The chapter on cars was of particular interest to me. Although research into self-driving cars has been around since the 1950s, it has really taken off in the last 20 years or so. These cars employ a plethora of sensors, and use Bayes Theorem to try to make sense of the world that the car perceives as it drives along. Current forecasts suggest that there will be autonomous vehicles on the roads from about 2020. They’ll be rather more limited than some people would have you believe, however, and there are still many problems to be solved. These include technological ones, such as how to cope with faulty or failed sensors, and how to break the car’s pre-programmed “rules of the road” so that you can do things like drive on the pavement to let an ambulance pass. But there are others too, such as the ethical problem of choosing between two possible outcomes, when both will lead to fatalities.
Rather than just allowing the cars to take over, Fry suggests that we should perhaps be thinking more in terms of the car working together with the driver. So, in some (limited) situations the car would be in control and act as a sort of chauffeur, while in others it would act more as a monitor to make sure that the driver, who is in control, is paying appropriate attention. Toyota is following this approach, which gives you the best of both worlds.
People + Transparent Technology
Fry picks up on the need for people and technology to work together from Bainbridge’s classic Ironies of Automation. Many of the problems described in that paper are still prevalent some 35 years later. Fry goes on to suggest that we should be exploiting ML as a tool to support human decision-making, rather than replacing it. That way we can exploit the fact that people are better at doing some things, while technology is better at others. It also means that the responsibility for taking actions based on the final decision ultimately rests with the human. This strongly resonates with our approach when designing the FLORENCE (Fuzzy LOgic REspiratory Neonatal Care Expert) system a few years ago. FLORENCE was designed to help junior doctors make decisions when treating premature babies with Respiratory Distress Syndrome. Even though FLORENCE could have automatically implemented its decisions, we decided that they would always be carried out by the doctors. We also let staff use their own discretion in implementing FLORENCE’s suggestions. As long as they gave their reasons for doing so, they were allowed to override FLORENCE.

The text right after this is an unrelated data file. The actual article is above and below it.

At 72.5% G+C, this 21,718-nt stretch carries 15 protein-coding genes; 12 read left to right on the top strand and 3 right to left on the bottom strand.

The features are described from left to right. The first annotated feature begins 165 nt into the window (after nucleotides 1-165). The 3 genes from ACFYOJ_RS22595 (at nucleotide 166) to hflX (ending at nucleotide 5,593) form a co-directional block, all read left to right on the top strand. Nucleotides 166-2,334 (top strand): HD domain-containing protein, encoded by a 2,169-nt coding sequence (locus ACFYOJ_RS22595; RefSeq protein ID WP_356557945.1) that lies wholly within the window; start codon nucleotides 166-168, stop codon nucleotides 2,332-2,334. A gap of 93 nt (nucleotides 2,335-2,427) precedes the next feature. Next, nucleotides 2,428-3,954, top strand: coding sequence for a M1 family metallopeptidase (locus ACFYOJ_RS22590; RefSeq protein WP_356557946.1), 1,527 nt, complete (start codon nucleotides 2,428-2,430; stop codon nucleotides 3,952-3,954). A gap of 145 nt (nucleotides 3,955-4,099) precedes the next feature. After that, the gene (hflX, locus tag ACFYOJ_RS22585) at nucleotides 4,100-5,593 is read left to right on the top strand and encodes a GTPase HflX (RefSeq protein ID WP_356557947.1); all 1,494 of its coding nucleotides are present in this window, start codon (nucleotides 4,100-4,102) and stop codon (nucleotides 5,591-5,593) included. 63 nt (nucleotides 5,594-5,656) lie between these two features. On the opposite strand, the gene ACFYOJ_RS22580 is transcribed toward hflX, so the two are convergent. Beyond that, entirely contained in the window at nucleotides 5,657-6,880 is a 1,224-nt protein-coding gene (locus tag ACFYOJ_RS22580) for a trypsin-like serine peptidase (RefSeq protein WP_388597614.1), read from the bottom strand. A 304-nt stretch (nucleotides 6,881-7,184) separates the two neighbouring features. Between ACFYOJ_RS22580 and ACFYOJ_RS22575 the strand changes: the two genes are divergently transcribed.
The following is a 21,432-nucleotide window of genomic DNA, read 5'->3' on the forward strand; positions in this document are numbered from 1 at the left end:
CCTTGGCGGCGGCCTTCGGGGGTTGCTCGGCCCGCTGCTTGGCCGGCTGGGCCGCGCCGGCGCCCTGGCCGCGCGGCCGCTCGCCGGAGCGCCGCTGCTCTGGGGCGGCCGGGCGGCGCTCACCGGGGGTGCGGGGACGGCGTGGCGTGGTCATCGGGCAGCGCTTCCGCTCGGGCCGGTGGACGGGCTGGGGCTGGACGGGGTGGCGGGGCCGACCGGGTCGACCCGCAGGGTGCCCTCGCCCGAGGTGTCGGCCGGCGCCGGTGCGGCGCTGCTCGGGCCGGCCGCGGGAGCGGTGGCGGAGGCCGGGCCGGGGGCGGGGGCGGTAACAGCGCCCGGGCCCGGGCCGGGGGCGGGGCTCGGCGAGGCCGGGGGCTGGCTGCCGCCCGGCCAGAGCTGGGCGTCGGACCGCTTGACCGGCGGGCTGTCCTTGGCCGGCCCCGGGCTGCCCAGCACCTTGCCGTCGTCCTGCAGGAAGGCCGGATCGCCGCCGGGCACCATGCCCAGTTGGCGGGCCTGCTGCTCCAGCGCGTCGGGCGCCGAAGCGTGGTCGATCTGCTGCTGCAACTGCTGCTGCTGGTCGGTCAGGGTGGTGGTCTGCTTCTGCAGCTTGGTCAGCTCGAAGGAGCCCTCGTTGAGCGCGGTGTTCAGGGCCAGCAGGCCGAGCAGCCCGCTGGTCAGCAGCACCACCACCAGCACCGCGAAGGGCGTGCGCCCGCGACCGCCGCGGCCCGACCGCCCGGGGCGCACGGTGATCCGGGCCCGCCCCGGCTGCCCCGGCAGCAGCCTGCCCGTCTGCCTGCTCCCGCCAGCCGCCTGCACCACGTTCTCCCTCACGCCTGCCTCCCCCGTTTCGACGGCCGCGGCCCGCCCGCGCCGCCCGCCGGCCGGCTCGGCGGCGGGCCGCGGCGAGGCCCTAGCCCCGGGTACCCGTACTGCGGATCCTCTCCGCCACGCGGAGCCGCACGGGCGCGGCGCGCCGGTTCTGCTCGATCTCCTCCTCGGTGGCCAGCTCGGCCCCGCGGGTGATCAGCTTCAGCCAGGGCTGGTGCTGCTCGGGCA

The other main thing that Fry singles out is the need for algorithms to be transparent, so that we can understand how they arrive at their decisions. It’s just like school, where you always had to show your working in mathematics… at least in my day! We designed FLORENCE to be able to provide its line of reasoning on request. This need for explanation is critical, because when any technology goes wrong—which it will, at some point—it is invariably the user (pilot, driver, whoever) that has to step in. In order to do so, however, they need to know what the system is currently doing.
Hello World is an excellent book. It’s a very easy read, and requires no prior knowledge of ML (or AI, more generally). For novices and casual readers, it provides a very good introduction to ML and its strengths and weaknesses. For those with a background in ML, it provides plenty of pointers for futher investigation in the references. Hello World won’t teach you how to write an ML algorithm, although it can be used to generate a set of principles (covering data collection, transparency, accuracy thresholds and so on) to help guide anyone who does. The book is very current, using several recent examples to illustrate its points. There is now a paperback edition available too, which includes an extra chapter. I highly recommend Hello World to everyone with an interest in ML, from those wanting to find out a little bit more about AI — ML, in particular — to those who are (or will be) developing ML algorithms.
ANSWER: For those who are still wondering about the bat and ball problem, the ball costs 5p (and the bat costs £1.05). Many people when they first encounter the problem think that the ball costs 10p, but that would mean that the bat costs £1.10, so the cost of both bat and ball would be £1.20, rather than £1.10.